Social engineering has become commonplace malware parlance. It’s a way to use employees’ existing social habits against them to access corporate networks or steal critical data. The use of these social attacks against business executives is mentioned less often since it’s assumed they have greater protection thanks to lesser-known email addresses and a greater degree of public scrutiny. However, as noted by Threat Post, cybercriminals are targeting execs with access to wire transfer privileges in business email compromise (BEC) scams that have netted $1.2 billion over the last two years.
Moving Money With Social Engineering
Wire transfers remain a popular way to move money overseas since they’re fast, cost-effective and relatively secure. Financial institutions typically don’t care where money is sent. If executives are tricked into wiring scammer accounts overseas, banks and transfer companies won’t take steps to reverse the charges or track the money. According to CSO Online, businesses in all 50 states and 79 other countries have been targeted. Data from the FBI indicates a 270 percent jump in the number of reported victims since January 2015.
How do malicious actors convince executives to make the wrong money moves? It starts with phone or email contact by fraudsters claiming to be lawyers or law firm reps handling critical or time-sensitive matters for the company. The secrecy and urgency of the matter is stressed, and scammers typically call at the end of the work day or week, putting more pressure on executives to act and giving malicious actors time to leverage the received data.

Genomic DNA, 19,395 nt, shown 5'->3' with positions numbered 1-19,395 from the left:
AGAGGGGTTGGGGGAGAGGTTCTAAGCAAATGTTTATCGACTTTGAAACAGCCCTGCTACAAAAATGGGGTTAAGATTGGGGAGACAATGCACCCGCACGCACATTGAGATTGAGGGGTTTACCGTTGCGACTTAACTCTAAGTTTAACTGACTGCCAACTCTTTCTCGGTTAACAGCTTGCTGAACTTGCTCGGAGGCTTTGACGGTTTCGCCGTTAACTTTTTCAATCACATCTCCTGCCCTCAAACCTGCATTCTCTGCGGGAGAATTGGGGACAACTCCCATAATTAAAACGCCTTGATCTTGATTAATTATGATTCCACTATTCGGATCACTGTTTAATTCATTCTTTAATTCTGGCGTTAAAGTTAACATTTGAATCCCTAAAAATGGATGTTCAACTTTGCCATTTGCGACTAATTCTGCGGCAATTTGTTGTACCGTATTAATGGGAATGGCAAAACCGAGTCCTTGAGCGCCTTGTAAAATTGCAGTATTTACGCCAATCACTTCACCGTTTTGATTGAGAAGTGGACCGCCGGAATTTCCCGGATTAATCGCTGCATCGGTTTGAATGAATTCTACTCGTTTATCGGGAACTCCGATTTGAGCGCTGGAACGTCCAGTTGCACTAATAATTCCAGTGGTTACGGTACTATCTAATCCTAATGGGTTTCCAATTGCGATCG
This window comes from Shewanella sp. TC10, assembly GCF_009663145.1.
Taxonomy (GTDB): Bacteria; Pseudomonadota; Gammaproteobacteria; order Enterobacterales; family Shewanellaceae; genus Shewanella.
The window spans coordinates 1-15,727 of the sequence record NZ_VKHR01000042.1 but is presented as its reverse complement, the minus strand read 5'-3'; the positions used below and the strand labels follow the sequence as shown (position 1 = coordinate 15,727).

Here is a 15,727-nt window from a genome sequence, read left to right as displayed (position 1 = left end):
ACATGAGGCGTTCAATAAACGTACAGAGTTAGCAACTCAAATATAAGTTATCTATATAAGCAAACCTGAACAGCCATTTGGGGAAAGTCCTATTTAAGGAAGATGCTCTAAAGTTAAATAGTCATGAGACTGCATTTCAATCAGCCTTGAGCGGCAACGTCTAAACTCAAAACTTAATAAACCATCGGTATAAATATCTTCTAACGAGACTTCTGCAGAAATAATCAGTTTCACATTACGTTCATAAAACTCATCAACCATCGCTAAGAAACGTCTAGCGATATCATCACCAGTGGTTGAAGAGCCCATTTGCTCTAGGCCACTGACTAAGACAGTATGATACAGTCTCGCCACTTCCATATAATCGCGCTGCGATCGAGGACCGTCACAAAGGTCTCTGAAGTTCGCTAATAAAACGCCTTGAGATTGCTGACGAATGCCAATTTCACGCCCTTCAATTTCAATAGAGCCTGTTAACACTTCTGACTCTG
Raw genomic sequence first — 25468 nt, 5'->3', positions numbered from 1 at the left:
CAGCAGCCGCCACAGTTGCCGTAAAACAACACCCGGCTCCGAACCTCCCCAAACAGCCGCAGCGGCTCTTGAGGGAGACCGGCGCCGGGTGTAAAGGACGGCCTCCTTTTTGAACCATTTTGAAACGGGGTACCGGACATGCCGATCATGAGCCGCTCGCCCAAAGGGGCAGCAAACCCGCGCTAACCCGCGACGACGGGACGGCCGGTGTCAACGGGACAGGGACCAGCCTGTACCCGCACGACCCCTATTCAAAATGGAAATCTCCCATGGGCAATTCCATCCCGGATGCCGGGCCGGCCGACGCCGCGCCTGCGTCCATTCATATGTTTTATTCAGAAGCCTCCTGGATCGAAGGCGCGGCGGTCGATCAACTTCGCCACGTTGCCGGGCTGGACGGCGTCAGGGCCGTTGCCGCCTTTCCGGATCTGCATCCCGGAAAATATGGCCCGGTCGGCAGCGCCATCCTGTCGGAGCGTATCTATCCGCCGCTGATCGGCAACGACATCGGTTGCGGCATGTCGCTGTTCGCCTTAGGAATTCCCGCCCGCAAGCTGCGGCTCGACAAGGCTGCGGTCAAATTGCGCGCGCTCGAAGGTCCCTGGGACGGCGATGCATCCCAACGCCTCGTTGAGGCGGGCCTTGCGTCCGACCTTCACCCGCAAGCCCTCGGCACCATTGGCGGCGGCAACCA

Two potential scenarios can play out here: Members of the C-suite may be pressured into sending money overseas to settle accounts or pay debts, or scammers may take sensitive information they’ve gleaned and create fake accounts almost identical to corporate profiles, which they use to convince wire transfer services of their validity.
When it comes to large sums of money changing hands and heading across borders, common sense suggests companies double-check requests and triple-check their numbers before issuing any payments. However, scammers know what to expect and have adapted social engineering tricks to compensate.
It starts with phishing sites that look similar to corporate Web pages and email addresses that seem to originate from within the company. The addition of a personal phone call or legally dense email strikes at the heart of C-suite concerns about potential compliance audits or network compromise. If cybercriminals can convince executives that the business is under threat of litigation or a cyberattack is imminent, basic security training goes out the window — better to spend a little on a false alarm than millions of dollars on the real thing.
There are several ways to combat BEC scams. First, write rules that flag any email addresses that mimic corporate naming conventions. It’s also a good idea to register domains similar in brand name. Better yet, call the potential transfer recipient using a phone number that isn’t part of the email conversation to ensure they’re on the same level, and require dual authentication when it comes to high-value transfers.
Scammers no longer want the school, as big fish are the new targets. Avoiding the net means taking steps to ensure wire transfers always travel in a straight line.